Triduum at Home

Bishop Hugh Gilbert OSB suggests how to make the Holy Triduum at home a spiritual experience:


The Easter Triduum is almost upon us. This year’s celebrations will be like none else. I thought it might help just to make some suggestions as to how we might live and pray our way through this.

To give a perspective, I’d just like to say this: the Triduum is more than just its highlights, its celebrations. It’s a whole. It’s one thing. It’s our Passover. It’s our Passover with Jesus. Jesus, says St John, knew “that the hour had come for him to pass from this world to the Father.” It’s one movement of suffering and dying, rising and ascending. One trajectory, one journey, one great arc, one bow in the sky, one act of redemption. The Triduum is one sacred time; or one sacred space, with its own ecosphere. Triduum means “a period of three days”. One might think Thursday, Friday, Saturday and Sunday amount to four! But we are counting like Jews here, with the day beginning in the evening, and the Mass of the Lord’s Supper on Maundy Thursday as a curtain-raiser, as the eve or vigil. So four becomes three.

To some practical suggestions:

  1. Sit down and make a list. Make a list of all the people you want to have with you in these holy days. People you wish you were with, people dear to you, people perhaps you are not fully at peace with, enemies even, people you want the grace of Easter to touch, people you feel an urge to pray for. We are all, as it were, going up to Jerusalem, but we don’t go alone or one by one. Jesus did not go alone. It might focus us to write down all those we want to have in our thoughts and prayers; the friends, family, colleagues, connections we want to bring before the Lord, those suffering at the present time, not least. This is what the liturgy does in the Intercessions of Good Friday.

2. Get into the story: the Passion and what follows. It has a power of its own. Go to the Gospels. For myself, if I’m looking for a Holy Week devotion, I can’t find anything better. Each Gospel has its own angle, but they are all talking of one thing, telling a story in common. Again, it’s a unity. There’s a sequence and a geography, a movement through episodes and places. The Eucharist, the Agony, the Arrest, the Jewish trial, the Roman trial, the via crucis, crucifixion, death and burial. The Upper Room, Gethsemane, Caiaphas’ palace, the Roman Procurator’s Praetorium, Golgotha, the tomb in the garden. These are the original “stations”. We can go through them, step by step, adding to the usual five sorrowful mysteries, saying the Rosary over whatever moves us. And it’s good to pause precisely there, where we are touched. What’s the incident, what’s the saying of Jesus that most makes us love him, feel grateful to him? Linger there. For me, Jesus’ arrest has always “arrested” me. Ill-met by moonlight, the sudden intrusion among the olive trees, torches in the dark, Judas, the squaddies and NCOs. It’s the moment Jesus loses his physical freedom, refuses violence, and the obedience of Gethsemane turns practical. It reminds me of how, in police states, the dissidents would hear the dreaded knock at midnight and would be taken surreptitiously away. Jesus shares this experience of so many in recent years. Or we can stay with a particular character, Mary or Peter or whoever, and walk the story with them, or write ourselves into it, play a part. Again the Liturgy sets us going, reading the story twice, on Palm Sunday and Good Friday.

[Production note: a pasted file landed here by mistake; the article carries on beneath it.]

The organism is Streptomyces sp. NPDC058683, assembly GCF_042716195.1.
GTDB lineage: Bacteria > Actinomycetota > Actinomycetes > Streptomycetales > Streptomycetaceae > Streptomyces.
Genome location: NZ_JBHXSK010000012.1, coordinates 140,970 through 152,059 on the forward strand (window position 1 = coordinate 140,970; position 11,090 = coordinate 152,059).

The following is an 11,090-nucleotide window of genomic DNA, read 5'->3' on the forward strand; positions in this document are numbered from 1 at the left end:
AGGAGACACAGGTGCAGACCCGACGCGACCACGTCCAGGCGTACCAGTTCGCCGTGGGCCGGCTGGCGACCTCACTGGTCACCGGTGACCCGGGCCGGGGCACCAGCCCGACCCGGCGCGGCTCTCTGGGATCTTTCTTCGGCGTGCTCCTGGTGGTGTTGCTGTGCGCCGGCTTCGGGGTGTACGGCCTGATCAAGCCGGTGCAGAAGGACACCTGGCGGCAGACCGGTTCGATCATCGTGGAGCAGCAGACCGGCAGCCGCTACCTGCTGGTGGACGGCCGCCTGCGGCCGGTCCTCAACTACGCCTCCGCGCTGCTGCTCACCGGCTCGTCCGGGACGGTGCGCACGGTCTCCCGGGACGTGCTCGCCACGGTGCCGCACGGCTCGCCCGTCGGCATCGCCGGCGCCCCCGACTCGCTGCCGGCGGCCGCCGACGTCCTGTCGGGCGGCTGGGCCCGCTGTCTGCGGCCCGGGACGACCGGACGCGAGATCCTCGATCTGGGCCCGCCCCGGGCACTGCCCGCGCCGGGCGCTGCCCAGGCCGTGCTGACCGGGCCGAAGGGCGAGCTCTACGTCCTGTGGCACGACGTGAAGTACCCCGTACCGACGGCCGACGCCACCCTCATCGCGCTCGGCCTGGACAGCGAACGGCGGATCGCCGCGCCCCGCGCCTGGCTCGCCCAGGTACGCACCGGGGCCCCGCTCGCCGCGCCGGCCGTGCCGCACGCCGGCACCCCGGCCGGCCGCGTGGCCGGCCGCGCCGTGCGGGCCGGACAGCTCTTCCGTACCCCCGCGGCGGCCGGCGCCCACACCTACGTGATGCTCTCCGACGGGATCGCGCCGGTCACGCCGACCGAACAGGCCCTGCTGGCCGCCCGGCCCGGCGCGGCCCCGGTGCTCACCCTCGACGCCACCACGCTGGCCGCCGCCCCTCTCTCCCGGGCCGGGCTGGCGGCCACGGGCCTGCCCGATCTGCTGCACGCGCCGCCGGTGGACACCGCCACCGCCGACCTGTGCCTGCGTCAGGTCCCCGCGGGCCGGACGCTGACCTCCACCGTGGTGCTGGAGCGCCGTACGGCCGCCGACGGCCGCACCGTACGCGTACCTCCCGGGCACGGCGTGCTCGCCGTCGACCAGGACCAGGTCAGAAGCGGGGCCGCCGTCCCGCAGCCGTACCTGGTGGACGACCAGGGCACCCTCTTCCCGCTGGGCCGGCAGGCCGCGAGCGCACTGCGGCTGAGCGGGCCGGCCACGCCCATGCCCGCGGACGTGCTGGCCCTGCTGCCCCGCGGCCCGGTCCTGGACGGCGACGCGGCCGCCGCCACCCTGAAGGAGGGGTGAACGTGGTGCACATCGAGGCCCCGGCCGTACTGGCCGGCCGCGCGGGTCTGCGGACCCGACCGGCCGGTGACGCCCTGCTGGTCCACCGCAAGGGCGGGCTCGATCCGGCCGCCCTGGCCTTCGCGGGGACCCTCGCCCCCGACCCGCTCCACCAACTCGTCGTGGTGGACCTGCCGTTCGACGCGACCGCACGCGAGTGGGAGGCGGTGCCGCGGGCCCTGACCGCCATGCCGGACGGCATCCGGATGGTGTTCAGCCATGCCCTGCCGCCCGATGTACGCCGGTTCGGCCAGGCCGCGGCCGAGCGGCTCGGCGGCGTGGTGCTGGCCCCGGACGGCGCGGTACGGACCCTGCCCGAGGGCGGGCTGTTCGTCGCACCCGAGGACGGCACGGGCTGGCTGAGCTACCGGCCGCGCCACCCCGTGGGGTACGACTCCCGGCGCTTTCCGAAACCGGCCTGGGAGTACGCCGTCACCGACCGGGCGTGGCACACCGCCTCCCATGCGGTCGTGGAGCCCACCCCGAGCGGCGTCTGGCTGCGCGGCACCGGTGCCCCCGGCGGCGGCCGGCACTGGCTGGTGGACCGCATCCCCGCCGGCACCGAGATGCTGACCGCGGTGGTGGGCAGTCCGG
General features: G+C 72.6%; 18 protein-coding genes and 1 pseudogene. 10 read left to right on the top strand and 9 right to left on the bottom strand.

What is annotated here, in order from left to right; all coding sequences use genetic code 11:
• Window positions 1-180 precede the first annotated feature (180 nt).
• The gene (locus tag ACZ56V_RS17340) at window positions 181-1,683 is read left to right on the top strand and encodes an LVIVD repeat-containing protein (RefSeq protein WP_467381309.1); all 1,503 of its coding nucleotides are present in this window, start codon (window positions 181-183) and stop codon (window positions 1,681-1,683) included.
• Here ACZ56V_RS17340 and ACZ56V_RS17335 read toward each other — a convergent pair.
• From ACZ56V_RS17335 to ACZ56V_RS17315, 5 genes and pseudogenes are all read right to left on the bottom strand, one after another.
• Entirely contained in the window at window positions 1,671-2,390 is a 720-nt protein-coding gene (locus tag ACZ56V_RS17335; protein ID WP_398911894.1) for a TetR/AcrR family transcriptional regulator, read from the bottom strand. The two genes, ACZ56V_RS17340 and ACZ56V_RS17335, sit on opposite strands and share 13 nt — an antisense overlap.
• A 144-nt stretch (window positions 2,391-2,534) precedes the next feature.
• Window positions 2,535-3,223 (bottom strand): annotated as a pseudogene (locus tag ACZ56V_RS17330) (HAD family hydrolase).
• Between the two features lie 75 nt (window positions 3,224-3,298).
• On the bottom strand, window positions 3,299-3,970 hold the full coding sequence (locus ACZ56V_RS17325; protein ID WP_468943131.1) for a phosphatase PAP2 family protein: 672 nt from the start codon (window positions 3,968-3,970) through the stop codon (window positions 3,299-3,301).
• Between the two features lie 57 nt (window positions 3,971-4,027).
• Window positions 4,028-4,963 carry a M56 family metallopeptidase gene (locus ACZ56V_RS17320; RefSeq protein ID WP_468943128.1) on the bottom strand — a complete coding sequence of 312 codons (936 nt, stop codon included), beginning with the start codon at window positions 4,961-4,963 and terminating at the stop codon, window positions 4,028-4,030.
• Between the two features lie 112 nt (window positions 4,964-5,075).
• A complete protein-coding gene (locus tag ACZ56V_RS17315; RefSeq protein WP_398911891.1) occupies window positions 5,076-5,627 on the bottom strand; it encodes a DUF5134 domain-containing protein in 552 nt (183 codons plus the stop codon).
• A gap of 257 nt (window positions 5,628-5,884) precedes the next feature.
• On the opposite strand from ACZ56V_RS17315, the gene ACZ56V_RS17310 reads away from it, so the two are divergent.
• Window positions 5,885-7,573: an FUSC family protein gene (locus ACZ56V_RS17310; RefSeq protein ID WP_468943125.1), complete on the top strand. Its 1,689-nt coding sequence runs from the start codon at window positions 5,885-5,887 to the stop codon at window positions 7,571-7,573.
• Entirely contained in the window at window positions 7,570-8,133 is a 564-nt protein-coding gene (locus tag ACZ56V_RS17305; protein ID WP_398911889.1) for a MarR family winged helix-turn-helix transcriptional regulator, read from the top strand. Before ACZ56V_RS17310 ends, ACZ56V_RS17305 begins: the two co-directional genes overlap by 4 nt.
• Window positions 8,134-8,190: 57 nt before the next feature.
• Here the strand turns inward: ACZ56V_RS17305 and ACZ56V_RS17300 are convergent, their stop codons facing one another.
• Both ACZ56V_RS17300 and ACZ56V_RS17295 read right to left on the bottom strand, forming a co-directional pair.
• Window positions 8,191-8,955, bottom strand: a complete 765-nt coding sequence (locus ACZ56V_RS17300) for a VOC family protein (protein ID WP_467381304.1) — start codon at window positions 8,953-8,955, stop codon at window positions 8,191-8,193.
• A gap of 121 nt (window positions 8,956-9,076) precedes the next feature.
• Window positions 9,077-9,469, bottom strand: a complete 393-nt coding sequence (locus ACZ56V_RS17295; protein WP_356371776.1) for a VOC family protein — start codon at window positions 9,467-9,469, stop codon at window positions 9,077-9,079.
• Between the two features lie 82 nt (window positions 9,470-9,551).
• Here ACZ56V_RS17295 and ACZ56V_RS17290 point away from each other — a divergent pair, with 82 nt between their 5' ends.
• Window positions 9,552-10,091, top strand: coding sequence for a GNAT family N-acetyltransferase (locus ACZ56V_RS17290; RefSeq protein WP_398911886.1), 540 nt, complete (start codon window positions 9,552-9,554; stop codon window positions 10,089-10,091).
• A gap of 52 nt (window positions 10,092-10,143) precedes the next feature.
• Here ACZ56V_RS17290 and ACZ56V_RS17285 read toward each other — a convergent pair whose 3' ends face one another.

1. Two of the Gospels mention that, at the end of the Last Supper, just before they set out for Gethsemane, Jesus and the disciples “sang a hymn”. We don’t often think of Jesus singing. What kind of voice did he have? Was he a tenor, a baritone, a bass? And what did they sing? They would have sung what for centuries Jews have sung at the end of the Passover meal: a group of Psalms called the Hallel. These are Psalms 113 to 118. (That’s how the feature in most Bibles; in the other – liturgical – numbering, they are 112 to 117.) The first one begins, “Praise, O servants of the Lord; praise the name of the Lord”; the last one is 118 (117). A friend is saying these six Psalms each day this week – it doesn’t take long. It’s worth finding them and reading them prayerfully, reading them with Jesus, thinking of him singing them in Hebrew en route to Gethsemane. The Psalms can take us inside him, as it were. And the last of them is the great Psalm of Resurrection in the Christian liturgy – we hear it at the Easter Vigil and through Eastertide. “This is the day the Lord has made; let us rejoice in it and be glad.” “The stone that the builders rejected has become the corner stone.” “The Lord’s right hand has triumphed, his right hand raised me up. The Lord’s right hand has triumphed.”
  2. Another suggestion: just take one reading each day, and use it for lectio divina.
  3. Here’s another. We’re visual, tactile animals. If you have a crucifix or an icon look at it or hold it or kiss it. One can access paintings of almost any episode in the Passion and beyond; spend time with one. Or draw yourself. Or listen to a piece of music inspired by the Passion. Think of Bach, but there are not just the classics to tune into.
  4. A last thought is: If you have children, get them to do things. Make scenes, or act them, do a little Oberammergau at home, or build an Easter garden. Make a cross to put in the window on Good Friday.

“Now on the first day of Unleavened Bread the disciples came to Jesus to say, ‘Where do you want us to make preparations for you to eat the Passover?’ ‘Go to so-and-so in the city’, he replied, ‘and say to him, “The Master says: My time is near. It is at your house that I am keeping Passover with my disciples”’”. This is the year Jesus will keep the Passover in our house.

And do have a good meal on Easter Sunday!


RC Diocese of Aberdeen Charitable Trust.
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